If HP and Xerox Really Want a Merger, Why Not Consider It in Reverse?

If HP acquired Xerox you would still have two value companies combined, but if Xerox takes on this much debt to do a deal, you would just have a relatively low price-to-earnings ratio and a massively bloated balance sheet.

Fitch Ratings had already downgraded Xerox’s long-term and senior unsecured ratings by one notch to BB back in March of this year. Fitch Ratings issued a note on Friday warning about significant debt funding to get this deal done, and it noted disruption and secular change in their industries:

Xerox’s confirmed buyout offer for HP could provide strategic benefits for both companies due to challenging secular trends in commercial printing and personal computers, but any potential transaction would likely require significant debt funding given HP’s large size, says Fitch Ratings. HP is more than three times larger on an enterprise value basis. Rating implications would depend on deal structure, assumed revenue and cost synergies, intermediate-term leverage expectations, financial policy and the business risk profile of the combined entity.

Consolidation in declining markets is not unusual, particularly when emerging technology disrupts traditional business models. Therefore, M&A event risk is elevated in sectors experiencing disruption and secular change as companies look to transform business models and remain competitive. Transactions are often leveraging with long-term value creation that is uncertain. Rarely do smaller entities acquire larger companies but, if financing is available, it is not inconceivable, as evidenced by Dell’s purchase of EMC in 2015. Xerox is expected to receive $2.3 billion of proceeds from the sale of its 25% stake in it Fuji Xerox JV and, according to media reports, has an informal funding commitment for the potential HP acquisition.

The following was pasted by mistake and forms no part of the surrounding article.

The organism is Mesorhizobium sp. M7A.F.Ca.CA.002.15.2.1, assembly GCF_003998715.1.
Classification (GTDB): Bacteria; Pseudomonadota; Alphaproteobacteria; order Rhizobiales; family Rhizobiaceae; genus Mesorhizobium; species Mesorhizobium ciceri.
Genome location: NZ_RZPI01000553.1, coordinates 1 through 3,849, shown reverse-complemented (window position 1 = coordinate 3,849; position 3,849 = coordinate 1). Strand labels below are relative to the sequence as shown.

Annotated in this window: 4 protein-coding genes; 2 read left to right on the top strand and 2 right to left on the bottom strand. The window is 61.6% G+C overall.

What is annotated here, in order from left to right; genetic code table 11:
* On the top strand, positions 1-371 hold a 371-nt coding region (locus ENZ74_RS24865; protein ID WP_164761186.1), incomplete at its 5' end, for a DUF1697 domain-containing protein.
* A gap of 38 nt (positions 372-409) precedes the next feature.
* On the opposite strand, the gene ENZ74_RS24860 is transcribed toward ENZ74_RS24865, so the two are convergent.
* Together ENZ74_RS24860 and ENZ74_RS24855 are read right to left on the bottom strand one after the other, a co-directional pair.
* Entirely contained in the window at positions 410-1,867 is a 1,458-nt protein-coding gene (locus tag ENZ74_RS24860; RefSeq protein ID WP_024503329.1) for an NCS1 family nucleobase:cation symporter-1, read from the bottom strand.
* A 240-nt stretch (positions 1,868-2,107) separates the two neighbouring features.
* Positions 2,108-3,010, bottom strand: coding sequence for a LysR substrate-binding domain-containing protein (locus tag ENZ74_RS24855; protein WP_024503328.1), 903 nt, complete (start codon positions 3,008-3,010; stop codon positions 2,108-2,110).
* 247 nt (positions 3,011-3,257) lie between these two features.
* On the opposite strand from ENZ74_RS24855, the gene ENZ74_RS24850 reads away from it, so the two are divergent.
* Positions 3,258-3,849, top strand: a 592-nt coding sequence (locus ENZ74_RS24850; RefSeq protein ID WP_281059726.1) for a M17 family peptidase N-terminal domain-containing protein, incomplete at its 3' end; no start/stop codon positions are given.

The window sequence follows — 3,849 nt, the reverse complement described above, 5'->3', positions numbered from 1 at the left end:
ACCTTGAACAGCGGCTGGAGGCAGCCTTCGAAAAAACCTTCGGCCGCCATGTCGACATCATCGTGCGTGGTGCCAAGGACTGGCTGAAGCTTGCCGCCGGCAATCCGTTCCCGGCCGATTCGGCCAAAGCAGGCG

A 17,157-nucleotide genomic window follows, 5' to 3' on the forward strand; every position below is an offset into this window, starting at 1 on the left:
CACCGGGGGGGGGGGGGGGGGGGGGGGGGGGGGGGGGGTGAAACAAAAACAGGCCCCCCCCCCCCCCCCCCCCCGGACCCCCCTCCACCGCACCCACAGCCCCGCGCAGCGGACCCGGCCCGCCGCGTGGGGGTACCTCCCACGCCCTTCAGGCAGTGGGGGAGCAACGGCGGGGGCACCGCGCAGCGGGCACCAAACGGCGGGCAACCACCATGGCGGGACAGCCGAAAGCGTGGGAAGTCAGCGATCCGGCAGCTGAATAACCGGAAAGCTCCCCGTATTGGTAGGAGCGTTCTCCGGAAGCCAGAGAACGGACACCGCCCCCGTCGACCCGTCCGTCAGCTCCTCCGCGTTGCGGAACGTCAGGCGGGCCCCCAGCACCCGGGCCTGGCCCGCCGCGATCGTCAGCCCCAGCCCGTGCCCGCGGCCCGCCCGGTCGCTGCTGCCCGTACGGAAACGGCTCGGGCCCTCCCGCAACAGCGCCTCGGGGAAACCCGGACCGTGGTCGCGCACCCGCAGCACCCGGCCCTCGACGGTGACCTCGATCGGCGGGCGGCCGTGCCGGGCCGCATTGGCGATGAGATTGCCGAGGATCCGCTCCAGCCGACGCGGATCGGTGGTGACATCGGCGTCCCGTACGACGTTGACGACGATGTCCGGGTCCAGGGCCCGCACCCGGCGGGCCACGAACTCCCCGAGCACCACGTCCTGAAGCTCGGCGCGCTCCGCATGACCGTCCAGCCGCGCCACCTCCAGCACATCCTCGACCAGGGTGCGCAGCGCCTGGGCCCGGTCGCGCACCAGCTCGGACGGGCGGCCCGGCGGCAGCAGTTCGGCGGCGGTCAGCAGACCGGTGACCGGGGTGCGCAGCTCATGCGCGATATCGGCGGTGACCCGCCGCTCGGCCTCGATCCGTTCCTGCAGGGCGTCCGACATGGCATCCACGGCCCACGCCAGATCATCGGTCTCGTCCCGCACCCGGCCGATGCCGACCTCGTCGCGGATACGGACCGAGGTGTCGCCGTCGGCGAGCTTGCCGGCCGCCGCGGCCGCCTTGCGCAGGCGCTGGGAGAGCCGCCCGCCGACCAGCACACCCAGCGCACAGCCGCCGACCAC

Assuming Xerox offered $17 per share in cash and $5 per share in stock, as reported by the media, incremental debt financing could be about $20 billion and pro forma core leverage between 3.4x and 4.2x, depending on synergy capture. HP and Xerox have relatively low stand-alone leverage of around 1.5x and 1.8x, respectively, but have different revenue growth, profitability and FCF prospects. HP is solidly investment grade while Xerox is speculative grade. Investor appetite for such a sizable debt issuance in a secularly challenged industry is an open question.

HP’s confirmation statement earlier in the week said:

As reviewed at HP’s most recent Securities Analyst Meeting, we have great confidence in our multi-year strategy and our ability to position the company for continued success in an evolving industry, particularly given the multiple levers available to drive value creation.

Against this backdrop, we have had conversations with Xerox Holdings Corporation (NYSE: XRX) from time to time about a potential business combination. We have considered, among other things, what would be required to merit a transaction. Most recently, we received a proposal transmitted yesterday.

We have a record of taking action if there is a better path forward and will continue to act with deliberation, discipline and an eye towards what is in the best interest of all our shareholders.

By combining two dinosaurs, there might be a new species called the HProx.